You have a unique medical history. Therefore, it is essential to talk with your doctor about your personal risk factors and/or experience with
generalized anxiety disorder
(GAD). By talking openly and regularly with your doctor, you can take an active role in your care.
Here are some tips that will make it easier for you to talk to your doctor:
- Bring someone else with you. It helps to have another person hear what is said and think of questions to ask.
- Write out your questions ahead of time, so you don't forget them.
- Write down the answers you get, and make sure you understand what you are hearing. Ask for clarification, if necessary.
- Don't be afraid to ask your questions or ask where you can find more information about what you are discussing. You have a right to know.
- Tell your doctor about your constant worry and tension, or any other signs of GAD, such as aches and pains for no reason, or trouble sleeping.
- Tell your doctor if these problems keep you from doing everyday things and living your life.
- Ask for a checkup to check for other illnesses.
- Ask your doctor if they have helped other people with GAD. Special training helps doctors treat people with GAD. If your doctor doesn't have special training, ask for the name of a doctor or counselor who does.
- What treatment options are available for GAD?
If your doctor prescribes medicine, ask:
- How long will it take to work?
- What benefits can I expect?
- What side effects should I watch for?
- Can you recommend a counselor who treats people with GAD?
If you decide to try counseling, interview counselors and find one with whom you feel comfortable discussing your problems. You should ask the counselor about:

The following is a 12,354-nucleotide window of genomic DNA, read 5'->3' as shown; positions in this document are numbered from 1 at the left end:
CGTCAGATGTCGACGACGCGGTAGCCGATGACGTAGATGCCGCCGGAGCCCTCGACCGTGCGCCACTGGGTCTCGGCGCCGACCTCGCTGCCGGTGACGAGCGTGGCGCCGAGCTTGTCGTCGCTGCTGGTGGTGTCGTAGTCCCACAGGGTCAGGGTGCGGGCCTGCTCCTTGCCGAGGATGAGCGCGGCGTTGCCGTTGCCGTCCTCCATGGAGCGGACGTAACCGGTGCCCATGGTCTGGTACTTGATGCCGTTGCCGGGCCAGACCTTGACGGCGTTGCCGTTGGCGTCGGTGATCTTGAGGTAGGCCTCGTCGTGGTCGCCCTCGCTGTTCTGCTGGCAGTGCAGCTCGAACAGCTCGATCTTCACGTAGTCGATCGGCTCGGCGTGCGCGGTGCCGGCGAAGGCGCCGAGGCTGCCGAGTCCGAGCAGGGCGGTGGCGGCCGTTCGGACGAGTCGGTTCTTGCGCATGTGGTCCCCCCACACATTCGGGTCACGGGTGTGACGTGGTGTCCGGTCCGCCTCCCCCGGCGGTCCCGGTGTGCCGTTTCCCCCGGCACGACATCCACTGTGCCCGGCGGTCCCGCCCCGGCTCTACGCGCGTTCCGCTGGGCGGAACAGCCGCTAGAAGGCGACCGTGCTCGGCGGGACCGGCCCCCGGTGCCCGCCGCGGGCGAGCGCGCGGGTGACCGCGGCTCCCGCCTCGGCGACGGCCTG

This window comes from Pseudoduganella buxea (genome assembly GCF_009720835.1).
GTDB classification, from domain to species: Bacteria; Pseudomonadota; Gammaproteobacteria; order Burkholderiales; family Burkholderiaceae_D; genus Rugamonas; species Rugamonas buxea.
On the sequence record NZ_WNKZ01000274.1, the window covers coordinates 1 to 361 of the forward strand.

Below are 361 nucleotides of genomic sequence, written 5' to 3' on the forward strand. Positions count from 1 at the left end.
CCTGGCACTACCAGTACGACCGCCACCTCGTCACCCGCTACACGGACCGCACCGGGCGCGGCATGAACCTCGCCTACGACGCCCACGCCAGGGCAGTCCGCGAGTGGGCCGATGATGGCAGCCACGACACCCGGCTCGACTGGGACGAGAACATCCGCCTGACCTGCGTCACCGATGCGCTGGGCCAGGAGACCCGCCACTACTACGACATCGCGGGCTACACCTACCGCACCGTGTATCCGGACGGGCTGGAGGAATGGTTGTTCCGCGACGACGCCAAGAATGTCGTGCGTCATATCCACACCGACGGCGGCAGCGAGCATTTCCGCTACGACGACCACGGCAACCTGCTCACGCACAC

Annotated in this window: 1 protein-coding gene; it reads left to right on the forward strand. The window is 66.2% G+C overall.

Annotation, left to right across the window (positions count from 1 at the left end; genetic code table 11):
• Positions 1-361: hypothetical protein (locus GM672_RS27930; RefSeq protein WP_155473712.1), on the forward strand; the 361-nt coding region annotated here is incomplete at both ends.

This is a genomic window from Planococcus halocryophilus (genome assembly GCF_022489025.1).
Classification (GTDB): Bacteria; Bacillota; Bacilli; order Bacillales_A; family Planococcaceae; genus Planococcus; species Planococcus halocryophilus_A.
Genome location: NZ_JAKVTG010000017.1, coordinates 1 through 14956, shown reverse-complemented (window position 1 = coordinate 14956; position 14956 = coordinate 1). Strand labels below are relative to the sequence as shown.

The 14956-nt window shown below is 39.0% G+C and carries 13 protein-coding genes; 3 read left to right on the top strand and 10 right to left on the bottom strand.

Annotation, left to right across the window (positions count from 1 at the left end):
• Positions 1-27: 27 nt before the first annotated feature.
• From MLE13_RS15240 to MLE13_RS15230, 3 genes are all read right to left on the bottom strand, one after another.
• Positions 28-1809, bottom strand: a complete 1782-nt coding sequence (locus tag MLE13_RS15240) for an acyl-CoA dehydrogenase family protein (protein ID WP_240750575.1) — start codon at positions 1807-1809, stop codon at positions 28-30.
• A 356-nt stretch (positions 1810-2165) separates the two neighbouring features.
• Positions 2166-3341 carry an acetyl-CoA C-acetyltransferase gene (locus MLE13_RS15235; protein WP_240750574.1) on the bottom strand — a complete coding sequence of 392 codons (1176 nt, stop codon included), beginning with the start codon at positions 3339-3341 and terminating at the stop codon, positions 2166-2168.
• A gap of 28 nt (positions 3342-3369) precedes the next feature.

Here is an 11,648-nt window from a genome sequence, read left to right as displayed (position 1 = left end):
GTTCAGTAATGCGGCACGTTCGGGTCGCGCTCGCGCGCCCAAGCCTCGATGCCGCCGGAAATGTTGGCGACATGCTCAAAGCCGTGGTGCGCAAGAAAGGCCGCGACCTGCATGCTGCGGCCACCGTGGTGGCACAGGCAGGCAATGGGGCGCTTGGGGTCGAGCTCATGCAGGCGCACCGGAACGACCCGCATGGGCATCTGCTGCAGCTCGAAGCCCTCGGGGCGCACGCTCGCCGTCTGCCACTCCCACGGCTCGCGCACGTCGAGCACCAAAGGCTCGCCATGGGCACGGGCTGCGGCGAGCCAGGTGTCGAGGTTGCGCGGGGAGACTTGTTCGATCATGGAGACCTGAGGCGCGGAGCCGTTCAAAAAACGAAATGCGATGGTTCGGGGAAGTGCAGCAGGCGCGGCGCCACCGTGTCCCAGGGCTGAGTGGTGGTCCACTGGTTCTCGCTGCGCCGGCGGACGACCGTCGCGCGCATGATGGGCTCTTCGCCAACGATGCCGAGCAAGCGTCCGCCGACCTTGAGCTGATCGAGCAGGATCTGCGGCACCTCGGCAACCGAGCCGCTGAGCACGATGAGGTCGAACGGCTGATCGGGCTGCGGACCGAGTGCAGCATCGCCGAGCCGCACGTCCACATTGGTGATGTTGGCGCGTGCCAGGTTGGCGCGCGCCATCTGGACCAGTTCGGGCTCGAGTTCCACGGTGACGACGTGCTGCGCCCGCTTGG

- Their training and experience in treating anxiety disorders
- Their basic approach to treatment
- The length of treatment
- The length and frequency of treatment sessions
- What health insurance is accepted
- Fee schedules and sliding scale fees to accompany various financial circumstances
Ask your doctor or counselor about lifestyle changes that could help you reduce your anxiety and stress symptoms. Examples may include:
- Caffeine and alcohol use
- Getting adequate sleep
- Relaxation and stress management techniques
- What are my chances of recovering from GAD with treatment? Without treatment?
- Will I have a recurrence of GAD and related conditions? What can I do to prevent these?
Generalized anxiety disorder (GAD). Anxiety Disorders Association of America website. Available at:
http://www.adaa.org/GettingHelp/AnxietyDisorders/GAD.asp. Accessed October 29, 2008.
Generalized anxiety disorder.
National Institute of Mental Health website. Available at:
http://www.nimh.nih.gov/health/publications/anxiety-disorders/generalized-anxiety-disorder-gad.shtml. Update June 2008. Accessed October 29, 2008.
Hahn RK, Reist C, et al.
Psychiatry. Laguna Hills, CA: Current Clinical Strategies Publishing; 2006.
Last reviewed September 2012 by Rimas Lukas, MD
Please be aware that this information is provided to supplement the care provided by your physician. It is neither intended nor implied to be a substitute for professional medical advice. CALL YOUR HEALTHCARE PROVIDER IMMEDIATELY IF YOU THINK YOU MAY HAVE A MEDICAL EMERGENCY. Always seek the advice of your physician or other qualified health provider prior to starting any new treatment or with any questions you may have regarding a medical condition.
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